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Old people living at home, among family and community matters

A query to an online market watch caught my eye. The question posed was: "We want to retire in a place with low cost of living, no humidity and where it's no colder than 50 degrees. Where would you suggest?”

This is something of a coming-of-age question, if to mean that “other age” of when and where to retire. Given modern American standards, a fairly routine question.

Full-disclosure here, such has never been my question. As a farmer of the familial kind, my escape to some elderly Shangri-La has been intercepted by my blood-bond to my farm and its chance of a succeeding generation.

As I am entering the antique-tractor stage myself — not so much horsepower, a touch rusty and a little hard to start — I’m still good at chores notwithstanding the tendency to run out of gas. 

It is generally acknowledged the farm vocation comes with a built-in retirement, as a tender of chickens, puller of weeds, the mower of the cemetery. Intrinsically a Hiawatha retirement plan, where we get to paddle off into the sunset with emphasis on paddle, meaning the chance to be semi-useful.

The Market Watch answer to the question of where to live was rather blunt; noting the retirement location defined as not too hot, not too cold was preemptively high-priced, and the place already taken.

Market Watch could have continued their answer to describe such sites zoologically, the look-alike cages where old people in sneakers can retire to a Valhalla that minds their medication, with an exercise class, shuffleboard, penny-a-point card games and — depending on the meds — some measure of alcohol afternoon euphoria.

I have long believed old people in particular should have the opportunity to practice mind-altering drugs solely for the purpose of low input recreation. 

Market Watch did have some location suggestions: the Oregon coast, New Mexico, and if a few undiscovered spots remain in California. And if the ideal site can be slightly altered, there’s Georgia and North Carolina, where snow is possible and the possibility of summer humidity, but the prices aren’t bad and get even better if you don’t mind being an hour’s drive to a hospital. That elapsed time distance to the hospital may be a problem for some retirees.

To wonder why the presumptive rush to the fields of Avalon for perfect weather and low taxes when maybe living where you spent your life isn’t a bad option?  We have all noticed what happens when a relative or neighbor goes off to their elder Eden and elements of a lifetime of community go with them — their presence at family events, weddings, funerals, Christmas.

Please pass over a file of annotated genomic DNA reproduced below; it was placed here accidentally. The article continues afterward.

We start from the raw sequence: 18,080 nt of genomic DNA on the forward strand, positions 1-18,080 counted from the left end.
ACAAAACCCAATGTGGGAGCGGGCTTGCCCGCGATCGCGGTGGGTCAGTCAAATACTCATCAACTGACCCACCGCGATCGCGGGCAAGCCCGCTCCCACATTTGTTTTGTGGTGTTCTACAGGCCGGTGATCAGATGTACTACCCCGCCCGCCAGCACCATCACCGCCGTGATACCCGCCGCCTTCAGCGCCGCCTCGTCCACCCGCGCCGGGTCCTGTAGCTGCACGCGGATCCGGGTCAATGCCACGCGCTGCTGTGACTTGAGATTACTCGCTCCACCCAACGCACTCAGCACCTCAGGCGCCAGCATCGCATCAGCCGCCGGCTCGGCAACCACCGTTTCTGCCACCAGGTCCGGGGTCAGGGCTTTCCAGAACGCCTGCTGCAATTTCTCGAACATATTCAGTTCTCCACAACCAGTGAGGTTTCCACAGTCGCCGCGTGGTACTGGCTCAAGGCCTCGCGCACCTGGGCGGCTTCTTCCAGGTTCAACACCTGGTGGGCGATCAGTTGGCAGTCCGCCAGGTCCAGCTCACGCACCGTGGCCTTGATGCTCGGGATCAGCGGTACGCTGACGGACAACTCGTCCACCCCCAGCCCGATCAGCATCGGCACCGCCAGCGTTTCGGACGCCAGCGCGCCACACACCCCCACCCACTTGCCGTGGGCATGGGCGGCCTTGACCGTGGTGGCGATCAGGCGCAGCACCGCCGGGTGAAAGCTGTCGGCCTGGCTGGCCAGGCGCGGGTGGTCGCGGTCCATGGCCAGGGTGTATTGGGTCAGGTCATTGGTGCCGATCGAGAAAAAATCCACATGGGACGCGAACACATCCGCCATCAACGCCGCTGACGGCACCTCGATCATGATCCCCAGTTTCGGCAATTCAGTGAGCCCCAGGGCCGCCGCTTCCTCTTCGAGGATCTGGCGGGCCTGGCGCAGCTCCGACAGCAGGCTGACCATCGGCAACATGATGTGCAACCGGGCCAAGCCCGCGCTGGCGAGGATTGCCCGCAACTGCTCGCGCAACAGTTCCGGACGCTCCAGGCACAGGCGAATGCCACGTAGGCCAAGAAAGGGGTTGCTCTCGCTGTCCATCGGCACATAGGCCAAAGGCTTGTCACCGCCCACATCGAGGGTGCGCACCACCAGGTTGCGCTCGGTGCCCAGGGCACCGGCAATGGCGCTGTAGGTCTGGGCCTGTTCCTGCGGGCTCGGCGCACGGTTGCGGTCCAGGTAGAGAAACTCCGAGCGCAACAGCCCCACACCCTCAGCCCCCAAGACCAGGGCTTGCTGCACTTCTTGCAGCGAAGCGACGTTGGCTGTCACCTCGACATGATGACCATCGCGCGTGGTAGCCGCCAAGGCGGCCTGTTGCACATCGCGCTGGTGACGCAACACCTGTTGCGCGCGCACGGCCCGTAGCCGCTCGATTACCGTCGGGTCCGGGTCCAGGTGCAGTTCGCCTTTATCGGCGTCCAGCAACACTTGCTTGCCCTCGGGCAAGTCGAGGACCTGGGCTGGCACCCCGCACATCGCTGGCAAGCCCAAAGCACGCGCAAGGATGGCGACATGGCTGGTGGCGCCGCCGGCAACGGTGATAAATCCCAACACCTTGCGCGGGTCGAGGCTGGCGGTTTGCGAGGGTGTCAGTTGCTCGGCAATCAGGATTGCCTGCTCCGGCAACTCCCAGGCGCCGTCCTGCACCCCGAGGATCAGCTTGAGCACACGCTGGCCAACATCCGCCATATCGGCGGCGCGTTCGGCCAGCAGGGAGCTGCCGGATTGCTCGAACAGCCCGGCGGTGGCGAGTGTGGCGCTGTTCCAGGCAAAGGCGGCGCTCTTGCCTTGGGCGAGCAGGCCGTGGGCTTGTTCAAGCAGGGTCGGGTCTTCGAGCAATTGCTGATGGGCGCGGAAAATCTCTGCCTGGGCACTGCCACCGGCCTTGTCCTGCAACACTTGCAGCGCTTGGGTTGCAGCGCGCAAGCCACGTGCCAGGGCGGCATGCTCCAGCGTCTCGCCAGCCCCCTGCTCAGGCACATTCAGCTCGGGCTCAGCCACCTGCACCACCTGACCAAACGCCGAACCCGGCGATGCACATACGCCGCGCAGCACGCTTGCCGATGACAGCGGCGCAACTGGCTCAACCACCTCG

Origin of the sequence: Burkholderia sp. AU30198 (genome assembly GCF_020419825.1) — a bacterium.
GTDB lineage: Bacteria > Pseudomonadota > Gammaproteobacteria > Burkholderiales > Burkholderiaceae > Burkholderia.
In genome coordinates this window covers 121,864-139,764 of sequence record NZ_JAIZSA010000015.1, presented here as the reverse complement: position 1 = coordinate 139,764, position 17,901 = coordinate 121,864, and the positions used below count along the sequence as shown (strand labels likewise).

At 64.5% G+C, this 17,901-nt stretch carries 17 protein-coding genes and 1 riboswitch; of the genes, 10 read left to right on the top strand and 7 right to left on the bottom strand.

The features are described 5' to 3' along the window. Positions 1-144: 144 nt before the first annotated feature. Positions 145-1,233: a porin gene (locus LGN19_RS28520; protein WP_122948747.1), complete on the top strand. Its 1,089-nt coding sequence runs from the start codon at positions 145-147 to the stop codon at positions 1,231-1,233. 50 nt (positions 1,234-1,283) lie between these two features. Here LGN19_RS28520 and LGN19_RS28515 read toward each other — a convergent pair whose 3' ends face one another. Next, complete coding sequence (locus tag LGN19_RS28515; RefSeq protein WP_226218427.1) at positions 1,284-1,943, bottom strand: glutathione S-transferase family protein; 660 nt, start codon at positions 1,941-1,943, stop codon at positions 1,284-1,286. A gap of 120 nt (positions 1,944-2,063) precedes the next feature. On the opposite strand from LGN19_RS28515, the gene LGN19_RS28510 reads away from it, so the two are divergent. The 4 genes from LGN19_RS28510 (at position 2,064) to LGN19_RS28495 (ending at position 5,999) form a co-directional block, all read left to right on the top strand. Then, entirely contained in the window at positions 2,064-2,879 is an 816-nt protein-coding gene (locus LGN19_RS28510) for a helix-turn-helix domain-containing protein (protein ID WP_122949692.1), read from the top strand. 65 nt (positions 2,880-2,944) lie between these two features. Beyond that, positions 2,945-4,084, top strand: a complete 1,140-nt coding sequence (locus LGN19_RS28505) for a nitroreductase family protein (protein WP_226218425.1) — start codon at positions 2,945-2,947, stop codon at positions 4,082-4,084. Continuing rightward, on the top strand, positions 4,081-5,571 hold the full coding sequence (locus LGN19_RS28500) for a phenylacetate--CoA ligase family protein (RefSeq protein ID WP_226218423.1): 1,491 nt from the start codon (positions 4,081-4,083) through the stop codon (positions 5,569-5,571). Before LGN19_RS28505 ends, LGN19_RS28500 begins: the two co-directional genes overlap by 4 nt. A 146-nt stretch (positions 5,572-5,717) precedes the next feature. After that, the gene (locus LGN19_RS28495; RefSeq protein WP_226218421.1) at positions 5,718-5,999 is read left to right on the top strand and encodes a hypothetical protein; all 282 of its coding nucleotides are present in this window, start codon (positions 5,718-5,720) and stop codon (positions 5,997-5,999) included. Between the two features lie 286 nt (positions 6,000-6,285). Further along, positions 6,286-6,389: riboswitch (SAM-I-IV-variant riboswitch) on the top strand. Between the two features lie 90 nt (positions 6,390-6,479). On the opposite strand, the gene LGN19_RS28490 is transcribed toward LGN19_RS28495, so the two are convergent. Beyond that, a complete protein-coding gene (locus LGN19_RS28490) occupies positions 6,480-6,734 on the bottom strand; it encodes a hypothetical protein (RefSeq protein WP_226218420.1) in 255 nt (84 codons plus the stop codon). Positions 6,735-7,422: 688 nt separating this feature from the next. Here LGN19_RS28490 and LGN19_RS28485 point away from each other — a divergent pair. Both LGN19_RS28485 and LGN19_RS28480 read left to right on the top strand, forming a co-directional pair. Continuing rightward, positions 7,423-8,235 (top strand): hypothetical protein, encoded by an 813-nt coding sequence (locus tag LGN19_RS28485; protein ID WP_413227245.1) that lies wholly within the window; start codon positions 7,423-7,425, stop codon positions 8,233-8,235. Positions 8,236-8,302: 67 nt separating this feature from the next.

Absent at graduations, picnics, cleaning fish, absent to the collection plate at the local church, the bowling alley, the Izaak Walton League, AWOL when it comes to child care, tutoring, fishing trips, motorcycle maintenance and potato harvest.

Making the elderly comfortable in their native born habitat is a social good as it is an economic opportunity because when they move to some Palo Alto they take their money and a severed family umbilical with them. Our home community is less, granted they may be in that idealized specimen jar with the right temp, taxes and humidity, but they aren’t where it matters.

I am a touch maudlin when it comes to my ancestors, when in former and obviously primitive times people retired in place and like as not still in harness.

My grandmother tended chickens even as dementia eroded her person. That flock, those imprinted chores, her egg money, while not curative was buffering. She occasionally forgot to latch the coop door, forgot the pail of eggs she just collected, but she did not die a potted plant. She didn’t die alone.

My Uncle Curtis, who in appearance closely resembled Winston Churchill — same sort of squat, bald, fire hydrant — if he did not smoke Romeo & Juliets. Uncle Curtis was severely arthritic, his locomotion was slightly less than glacial, he lived alone, made his meals, screwed up his meds, but was worth a million dollars to talk to on a rainy morning or sub-zero afternoon. 

His primary health care consisted of putting oil heat in the house and to screw down the thermostat so he didn’t economize. Afternoons he’d somehow ooze down to his woodworking shop in the cellar to make grandfather clocks out of scrap lumber that as fates predict ended up as the most treasured kind of wedding or anniversary presents.  He didn’t live long enough to fill out the customer list but gave it a good try.

Old people living at home, among family and community matters. Elderly care has an acute economic reality, so old people can not only thrive, and so can their communities.  The question of where humidity is low and no colder than 50 degrees is not question enough.

Justin Isherwood of Plover is a fifth-generation farmer and the author of Book of Plough,Christmas Stones & The Story Chair, and Farm Kid: Tales of Growing Up in Rural America.